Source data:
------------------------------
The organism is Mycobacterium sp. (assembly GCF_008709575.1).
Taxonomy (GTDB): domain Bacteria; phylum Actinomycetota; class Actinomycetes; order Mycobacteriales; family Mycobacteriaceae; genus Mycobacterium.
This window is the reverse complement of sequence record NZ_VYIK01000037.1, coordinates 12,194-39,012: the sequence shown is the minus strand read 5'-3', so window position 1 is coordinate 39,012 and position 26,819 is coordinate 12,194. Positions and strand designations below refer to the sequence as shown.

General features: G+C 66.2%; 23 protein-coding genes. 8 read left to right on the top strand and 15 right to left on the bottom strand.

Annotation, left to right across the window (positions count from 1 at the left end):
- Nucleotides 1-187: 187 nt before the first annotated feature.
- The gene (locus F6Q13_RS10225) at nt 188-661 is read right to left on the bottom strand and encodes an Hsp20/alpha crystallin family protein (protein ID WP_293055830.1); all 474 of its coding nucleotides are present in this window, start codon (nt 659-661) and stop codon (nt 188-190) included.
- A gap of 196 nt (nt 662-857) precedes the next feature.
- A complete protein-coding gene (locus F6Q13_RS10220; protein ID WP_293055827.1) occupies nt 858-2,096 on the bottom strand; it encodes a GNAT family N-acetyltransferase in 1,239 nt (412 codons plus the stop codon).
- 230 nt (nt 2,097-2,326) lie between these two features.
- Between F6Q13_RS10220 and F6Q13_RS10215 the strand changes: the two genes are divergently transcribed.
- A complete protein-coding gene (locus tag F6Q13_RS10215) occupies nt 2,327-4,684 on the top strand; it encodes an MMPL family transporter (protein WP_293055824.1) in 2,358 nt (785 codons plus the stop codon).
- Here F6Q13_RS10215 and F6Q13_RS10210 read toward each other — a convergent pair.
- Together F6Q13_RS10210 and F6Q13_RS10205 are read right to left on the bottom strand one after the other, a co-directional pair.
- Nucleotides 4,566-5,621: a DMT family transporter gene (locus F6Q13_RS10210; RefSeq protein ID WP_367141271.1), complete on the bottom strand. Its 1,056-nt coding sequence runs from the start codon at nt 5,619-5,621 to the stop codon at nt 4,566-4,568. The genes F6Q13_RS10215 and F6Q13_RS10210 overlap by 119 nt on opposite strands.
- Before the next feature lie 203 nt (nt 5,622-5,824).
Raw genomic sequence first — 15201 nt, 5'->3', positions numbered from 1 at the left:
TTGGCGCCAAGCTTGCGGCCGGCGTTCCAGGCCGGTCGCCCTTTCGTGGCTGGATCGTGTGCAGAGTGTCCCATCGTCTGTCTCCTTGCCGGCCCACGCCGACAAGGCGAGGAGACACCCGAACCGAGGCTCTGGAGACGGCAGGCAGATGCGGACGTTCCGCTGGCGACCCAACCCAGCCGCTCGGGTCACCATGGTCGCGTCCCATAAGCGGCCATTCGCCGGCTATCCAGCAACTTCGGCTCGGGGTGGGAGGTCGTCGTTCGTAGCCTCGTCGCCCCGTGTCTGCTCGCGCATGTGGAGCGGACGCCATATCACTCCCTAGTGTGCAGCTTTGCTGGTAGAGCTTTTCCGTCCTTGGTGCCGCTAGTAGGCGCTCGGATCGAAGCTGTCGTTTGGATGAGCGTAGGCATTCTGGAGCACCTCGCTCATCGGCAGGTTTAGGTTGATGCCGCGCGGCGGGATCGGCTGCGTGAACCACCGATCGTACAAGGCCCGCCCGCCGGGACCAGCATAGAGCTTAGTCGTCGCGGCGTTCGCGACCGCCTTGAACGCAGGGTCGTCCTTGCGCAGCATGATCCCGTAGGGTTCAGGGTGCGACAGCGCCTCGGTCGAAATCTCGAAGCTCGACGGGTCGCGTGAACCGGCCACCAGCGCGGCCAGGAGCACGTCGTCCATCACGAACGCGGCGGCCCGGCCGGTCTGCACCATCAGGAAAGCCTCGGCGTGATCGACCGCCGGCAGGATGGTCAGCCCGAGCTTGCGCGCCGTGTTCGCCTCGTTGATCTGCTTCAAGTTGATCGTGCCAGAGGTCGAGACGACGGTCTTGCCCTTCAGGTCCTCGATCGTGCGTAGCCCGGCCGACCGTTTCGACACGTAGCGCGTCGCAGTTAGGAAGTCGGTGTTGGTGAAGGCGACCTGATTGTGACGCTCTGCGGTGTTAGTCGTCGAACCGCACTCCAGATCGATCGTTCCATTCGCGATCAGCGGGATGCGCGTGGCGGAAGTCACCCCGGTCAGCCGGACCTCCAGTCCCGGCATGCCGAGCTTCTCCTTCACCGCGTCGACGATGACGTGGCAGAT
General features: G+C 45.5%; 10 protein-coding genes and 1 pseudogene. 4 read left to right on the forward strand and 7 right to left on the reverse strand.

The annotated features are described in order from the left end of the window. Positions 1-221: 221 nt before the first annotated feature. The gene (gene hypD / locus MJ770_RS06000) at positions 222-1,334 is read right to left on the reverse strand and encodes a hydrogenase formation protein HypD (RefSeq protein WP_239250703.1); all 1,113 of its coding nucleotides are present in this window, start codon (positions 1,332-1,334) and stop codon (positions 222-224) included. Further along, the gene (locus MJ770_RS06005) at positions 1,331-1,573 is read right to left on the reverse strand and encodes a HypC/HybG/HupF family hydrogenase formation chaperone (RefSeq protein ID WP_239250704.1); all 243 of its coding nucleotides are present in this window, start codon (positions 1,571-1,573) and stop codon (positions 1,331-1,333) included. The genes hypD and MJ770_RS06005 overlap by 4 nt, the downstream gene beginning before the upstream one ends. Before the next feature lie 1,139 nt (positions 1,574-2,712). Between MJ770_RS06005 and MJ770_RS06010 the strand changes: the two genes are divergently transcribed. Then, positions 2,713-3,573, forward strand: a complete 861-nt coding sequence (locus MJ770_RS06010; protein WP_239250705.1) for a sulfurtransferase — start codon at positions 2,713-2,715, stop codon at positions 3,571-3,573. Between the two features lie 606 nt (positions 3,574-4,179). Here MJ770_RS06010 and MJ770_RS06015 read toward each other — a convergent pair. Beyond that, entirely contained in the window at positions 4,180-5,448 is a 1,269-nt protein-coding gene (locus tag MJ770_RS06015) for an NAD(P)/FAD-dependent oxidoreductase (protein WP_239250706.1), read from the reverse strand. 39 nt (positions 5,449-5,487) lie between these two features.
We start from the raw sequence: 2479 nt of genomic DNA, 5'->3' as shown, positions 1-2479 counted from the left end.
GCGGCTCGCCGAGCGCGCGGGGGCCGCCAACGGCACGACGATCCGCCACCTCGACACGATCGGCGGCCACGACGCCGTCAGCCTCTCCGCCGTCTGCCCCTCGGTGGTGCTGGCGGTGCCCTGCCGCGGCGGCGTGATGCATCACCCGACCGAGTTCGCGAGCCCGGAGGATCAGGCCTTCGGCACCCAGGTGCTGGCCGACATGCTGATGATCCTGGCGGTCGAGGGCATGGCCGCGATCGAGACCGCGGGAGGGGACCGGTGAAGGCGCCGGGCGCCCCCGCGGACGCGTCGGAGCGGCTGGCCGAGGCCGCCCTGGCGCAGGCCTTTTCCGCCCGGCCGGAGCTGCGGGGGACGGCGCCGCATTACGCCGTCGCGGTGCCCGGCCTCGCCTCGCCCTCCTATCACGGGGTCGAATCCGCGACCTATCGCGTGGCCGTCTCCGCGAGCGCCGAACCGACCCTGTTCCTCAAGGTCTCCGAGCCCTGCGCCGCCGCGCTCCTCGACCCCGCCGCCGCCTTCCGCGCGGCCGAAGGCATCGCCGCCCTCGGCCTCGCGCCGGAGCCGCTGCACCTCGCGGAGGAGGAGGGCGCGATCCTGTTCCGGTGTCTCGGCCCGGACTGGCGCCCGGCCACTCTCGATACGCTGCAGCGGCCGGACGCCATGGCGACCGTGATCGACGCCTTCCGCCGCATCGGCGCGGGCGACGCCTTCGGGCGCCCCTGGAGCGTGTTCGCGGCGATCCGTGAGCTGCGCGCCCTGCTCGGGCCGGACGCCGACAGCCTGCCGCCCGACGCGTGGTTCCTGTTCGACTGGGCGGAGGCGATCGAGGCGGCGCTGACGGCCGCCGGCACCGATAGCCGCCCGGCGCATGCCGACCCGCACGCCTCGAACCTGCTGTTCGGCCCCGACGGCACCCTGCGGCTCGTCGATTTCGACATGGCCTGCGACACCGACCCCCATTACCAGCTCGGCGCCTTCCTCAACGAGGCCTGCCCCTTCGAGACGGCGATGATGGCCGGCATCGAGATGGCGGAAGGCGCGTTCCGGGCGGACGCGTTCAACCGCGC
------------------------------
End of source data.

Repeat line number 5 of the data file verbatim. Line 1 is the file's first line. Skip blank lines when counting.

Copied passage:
Annotation, left to right across the window (positions count from 1 at the left end):